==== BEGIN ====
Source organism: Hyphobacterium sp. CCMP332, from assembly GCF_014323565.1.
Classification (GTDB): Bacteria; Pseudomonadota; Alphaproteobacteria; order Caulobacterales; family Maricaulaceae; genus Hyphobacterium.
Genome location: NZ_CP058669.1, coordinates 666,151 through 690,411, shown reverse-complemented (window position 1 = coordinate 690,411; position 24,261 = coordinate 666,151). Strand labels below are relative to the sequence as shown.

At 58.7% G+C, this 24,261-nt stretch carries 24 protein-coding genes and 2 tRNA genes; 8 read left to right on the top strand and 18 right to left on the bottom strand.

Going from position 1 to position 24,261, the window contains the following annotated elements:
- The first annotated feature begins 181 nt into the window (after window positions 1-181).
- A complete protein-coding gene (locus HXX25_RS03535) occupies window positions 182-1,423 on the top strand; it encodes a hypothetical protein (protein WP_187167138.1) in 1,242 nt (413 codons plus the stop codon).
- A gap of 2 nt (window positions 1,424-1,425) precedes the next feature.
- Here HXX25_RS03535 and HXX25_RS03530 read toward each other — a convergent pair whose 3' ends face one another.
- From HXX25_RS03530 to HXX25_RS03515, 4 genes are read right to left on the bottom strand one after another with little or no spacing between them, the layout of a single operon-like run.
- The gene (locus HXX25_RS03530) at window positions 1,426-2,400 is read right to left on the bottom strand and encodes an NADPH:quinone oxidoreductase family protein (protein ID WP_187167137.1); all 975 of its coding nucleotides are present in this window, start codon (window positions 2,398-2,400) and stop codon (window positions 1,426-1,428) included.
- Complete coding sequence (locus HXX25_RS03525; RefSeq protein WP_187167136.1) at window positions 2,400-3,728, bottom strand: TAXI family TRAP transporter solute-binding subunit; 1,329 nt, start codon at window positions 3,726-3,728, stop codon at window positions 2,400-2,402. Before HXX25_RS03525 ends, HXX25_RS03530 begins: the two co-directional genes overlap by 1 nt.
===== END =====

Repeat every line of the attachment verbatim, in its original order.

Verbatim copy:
Source organism: Hyphobacterium sp. CCMP332, from assembly GCF_014323565.1.
Classification (GTDB): Bacteria; Pseudomonadota; Alphaproteobacteria; order Caulobacterales; family Maricaulaceae; genus Hyphobacterium.
Genome location: NZ_CP058669.1, coordinates 666,151 through 690,411, shown reverse-complemented (window position 1 = coordinate 690,411; position 24,261 = coordinate 666,151). Strand labels below are relative to the sequence as shown.

At 58.7% G+C, this 24,261-nt stretch carries 24 protein-coding genes and 2 tRNA genes; 8 read left to right on the top strand and 18 right to left on the bottom strand.

Going from position 1 to position 24,261, the window contains the following annotated elements:
- The first annotated feature begins 181 nt into the window (after window positions 1-181).
- A complete protein-coding gene (locus HXX25_RS03535) occupies window positions 182-1,423 on the top strand; it encodes a hypothetical protein (protein WP_187167138.1) in 1,242 nt (413 codons plus the stop codon).
- A gap of 2 nt (window positions 1,424-1,425) precedes the next feature.
- Here HXX25_RS03535 and HXX25_RS03530 read toward each other — a convergent pair whose 3' ends face one another.
- From HXX25_RS03530 to HXX25_RS03515, 4 genes are read right to left on the bottom strand one after another with little or no spacing between them, the layout of a single operon-like run.
- The gene (locus HXX25_RS03530) at window positions 1,426-2,400 is read right to left on the bottom strand and encodes an NADPH:quinone oxidoreductase family protein (protein ID WP_187167137.1); all 975 of its coding nucleotides are present in this window, start codon (window positions 2,398-2,400) and stop codon (window positions 1,426-1,428) included.
- Complete coding sequence (locus HXX25_RS03525; RefSeq protein WP_187167136.1) at window positions 2,400-3,728, bottom strand: TAXI family TRAP transporter solute-binding subunit; 1,329 nt, start codon at window positions 3,726-3,728, stop codon at window positions 2,400-2,402. Before HXX25_RS03525 ends, HXX25_RS03530 begins: the two co-directional genes overlap by 1 nt.